Monday December 10, 2018

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State Senators Pass Budget at Midnight, Bill Goes to Walker

Posted by Bob Kiefert, Green Bay Progressive
Bob Kiefert, Green Bay Progressive
Bob Kiefert is the Publisher of the Northeast Wisconsin - Green Bay Progressive.
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on Friday, 21 June 2013
in Our View

scott-walker-clapsBudget includes statewide school voucher plan and rejects federal assistance to provide access to affordable health care options for state residents. Republican plan does little to cut taxes for average citizens or create jobs.


MADISON - Senate Republicans passed the state budget by a one-vote margin just after midnight Friday, moving it on to Gov. Scott Walker’s all but assured signature.

The budget passed 17-16, with Sen. Dale Schultz (R-Richland Center) joining all Democrats in opposing it. Walker can alter the plan using his vast line-item veto powers, but few expect any substantial change to it’s key provisions.

The budget would cut state income taxes by $651 million, mostly for wealthy taxpayers, and create a new statewide school voucher program that would allow children who meet income thresholds to use taxpayer money to attend private schools, including religious schools.

In a statement released after the budget was approved, Walker said he was proud of the Legislature for its work on the budget.

The state schools superintendent raised concerns a little-noticed provision in the school voucher plan that could lead to a flood of students attending private schools at taxpayer expense. Superintendent Tony Evers said late Thursday that attorneys are reviewing the issue but that he is worried about it.

The provision could "essentially negate any kind of caps," Evers said. "That would make a separate system of publicly funded private schools."

However, the matter is far from clear, Evers said. Bob Lang, the director of the nonpartisan Legislative Fiscal Bureau, said it would be up to Evers to determine whether such satellite schools would be subject to the cap.

While the Republicans wanted to characterize the budget as a big tax cut, it would actually only cut income taxes by an average of $150, raise property taxes by $29 on the typical home and reject a key element of the federal Affordable Care Act, or Obamacare.

The budget passed includes the governor’s plan to reject nearly $1 billion in federal assistance to provide access to affordable health care options for all state residents. Experts estimate Walker’s plan will stick Wisconsin taxpayers with approximately $75 million in additional costs the first year, with fewer people under coverage.

The budget provides no major provisions to improve Wisconsin’s dismal performance in job creation under Walker. The Democrats stressed that Wisconsin ranked 44th in private-sector job creation in the last quarterly jobs census.

"We are worse now than we were two years ago," said Sen. Jon Erpenbach (D-Middleton). "And we’re not trending up. We’re trending down. Wisconsin’s economy is actually contracting … And this budget won’t do anything about that."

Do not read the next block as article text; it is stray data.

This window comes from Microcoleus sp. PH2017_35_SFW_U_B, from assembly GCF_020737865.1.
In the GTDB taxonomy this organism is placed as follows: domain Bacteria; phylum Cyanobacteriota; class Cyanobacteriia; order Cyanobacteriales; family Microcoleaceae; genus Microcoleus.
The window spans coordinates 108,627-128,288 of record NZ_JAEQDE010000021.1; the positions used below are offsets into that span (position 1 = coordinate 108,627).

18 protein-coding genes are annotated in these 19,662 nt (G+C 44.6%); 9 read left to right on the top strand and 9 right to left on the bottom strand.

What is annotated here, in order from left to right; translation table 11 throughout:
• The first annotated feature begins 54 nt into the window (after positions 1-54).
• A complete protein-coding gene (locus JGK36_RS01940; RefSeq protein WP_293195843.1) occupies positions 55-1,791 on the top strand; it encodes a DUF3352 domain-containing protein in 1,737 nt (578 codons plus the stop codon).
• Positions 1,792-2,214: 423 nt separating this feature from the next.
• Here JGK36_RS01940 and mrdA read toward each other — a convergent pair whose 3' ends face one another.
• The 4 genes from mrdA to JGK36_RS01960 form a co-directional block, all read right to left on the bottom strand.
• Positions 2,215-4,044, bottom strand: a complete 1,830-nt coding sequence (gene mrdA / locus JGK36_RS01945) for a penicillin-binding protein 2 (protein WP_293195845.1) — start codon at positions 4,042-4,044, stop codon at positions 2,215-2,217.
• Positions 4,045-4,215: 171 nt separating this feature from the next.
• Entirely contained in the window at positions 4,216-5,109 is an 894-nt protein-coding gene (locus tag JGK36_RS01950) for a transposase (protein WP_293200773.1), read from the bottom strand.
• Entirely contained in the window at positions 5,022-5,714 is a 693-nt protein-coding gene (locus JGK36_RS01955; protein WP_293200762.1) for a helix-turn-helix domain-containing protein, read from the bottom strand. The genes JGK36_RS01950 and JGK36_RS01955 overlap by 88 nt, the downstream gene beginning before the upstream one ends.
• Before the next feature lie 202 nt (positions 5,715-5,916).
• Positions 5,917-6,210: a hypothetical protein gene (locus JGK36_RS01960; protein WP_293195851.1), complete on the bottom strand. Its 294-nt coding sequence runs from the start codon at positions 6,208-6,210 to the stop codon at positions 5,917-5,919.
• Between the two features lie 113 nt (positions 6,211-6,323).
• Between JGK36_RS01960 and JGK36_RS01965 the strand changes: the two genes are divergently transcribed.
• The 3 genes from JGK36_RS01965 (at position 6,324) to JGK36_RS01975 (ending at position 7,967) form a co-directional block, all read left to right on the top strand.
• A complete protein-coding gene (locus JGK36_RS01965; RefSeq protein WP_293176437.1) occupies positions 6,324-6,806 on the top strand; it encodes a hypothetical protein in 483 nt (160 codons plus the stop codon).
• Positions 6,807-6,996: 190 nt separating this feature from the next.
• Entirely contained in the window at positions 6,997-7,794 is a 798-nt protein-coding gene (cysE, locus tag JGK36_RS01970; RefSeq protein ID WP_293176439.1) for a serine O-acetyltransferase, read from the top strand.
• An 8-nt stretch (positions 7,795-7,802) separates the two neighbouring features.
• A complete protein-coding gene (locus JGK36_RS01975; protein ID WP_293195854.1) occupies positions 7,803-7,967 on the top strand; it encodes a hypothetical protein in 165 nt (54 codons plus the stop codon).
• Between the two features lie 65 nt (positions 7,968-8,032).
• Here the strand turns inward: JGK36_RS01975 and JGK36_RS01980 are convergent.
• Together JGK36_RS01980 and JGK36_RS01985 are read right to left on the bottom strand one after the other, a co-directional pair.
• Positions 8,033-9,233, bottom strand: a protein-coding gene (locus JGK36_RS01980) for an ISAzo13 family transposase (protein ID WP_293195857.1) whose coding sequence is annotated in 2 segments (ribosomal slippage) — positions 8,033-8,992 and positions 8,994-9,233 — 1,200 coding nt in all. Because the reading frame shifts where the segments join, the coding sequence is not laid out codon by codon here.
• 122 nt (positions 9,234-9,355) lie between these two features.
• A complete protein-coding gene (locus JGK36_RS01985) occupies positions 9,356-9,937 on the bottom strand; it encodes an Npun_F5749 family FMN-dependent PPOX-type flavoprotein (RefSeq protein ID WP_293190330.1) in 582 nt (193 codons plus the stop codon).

Sen. Jennifer Shilling (D-La Crosse) denounced the budget as a "road map to mediocrity" that "doubles down on the failed policies of the past."

Three and a half hours into the debate, the Senate fell briefly into turmoil as protesters chanted, "Focus on jobs, not on vaginas" — a response to the Legislature’s vote last week to require women seeking abortions to get ultrasounds.

In a statement issued early this morning, State Senator Dave Hansen (D-Green Bay) said that “since 2011 Governor Walker and the Republican majority have been doing everything they can to move Wisconsin 60 years back and 1,000 miles south”. He goes on to say that “this is the wrong budget at the wrong time for all the wrong reasons”.

In a summary provided by the Milwaukee Journal-Sentinel, the nearly 1,400-page Joint Finance budget bill would:

Tax cuts. Cut income taxes by $651 million over two years and provide $30 million a year in income tax savings for the parents of the nearly 100,000 private school students in Wisconsin. Families could receive an income tax deduction of up to $4,000 for private school tuition paid for each kindergarten through eighth-grade student and up to $10,000 per high school student.

School funding. Provide public schools with $150 more per student in state aid and local property taxes this fall and another $150 increase in 2014-’15, for a total of $289 million over two years. However, because of the $50 one-time per-pupil bump to many districts in this past school year, the proposed $150 per pupil funding increase in 2013-’14 would represent a $100 per-pupil increase this fall over current spending.

Health care. Shift nearly 90,000 people from the BadgerCare Plus program into a new online insurance marketplace, where the participants are supposed to find replacement health coverage. A detailed analysis of the plan by the Legislative Fiscal Bureau found that many of the people now receiving BadgerCare Plus coverage through Medicaid likely would not buy the more expensive insurance through the marketplaces.

In doing so, Republicans are passing up a federal offer to cover 84,700 more people in Medicaid than their plan and receive enough additional federal tax money over the next two years to pad the state budget by $119 million even after covering the cost of those additional people, according to the Fiscal Bureau.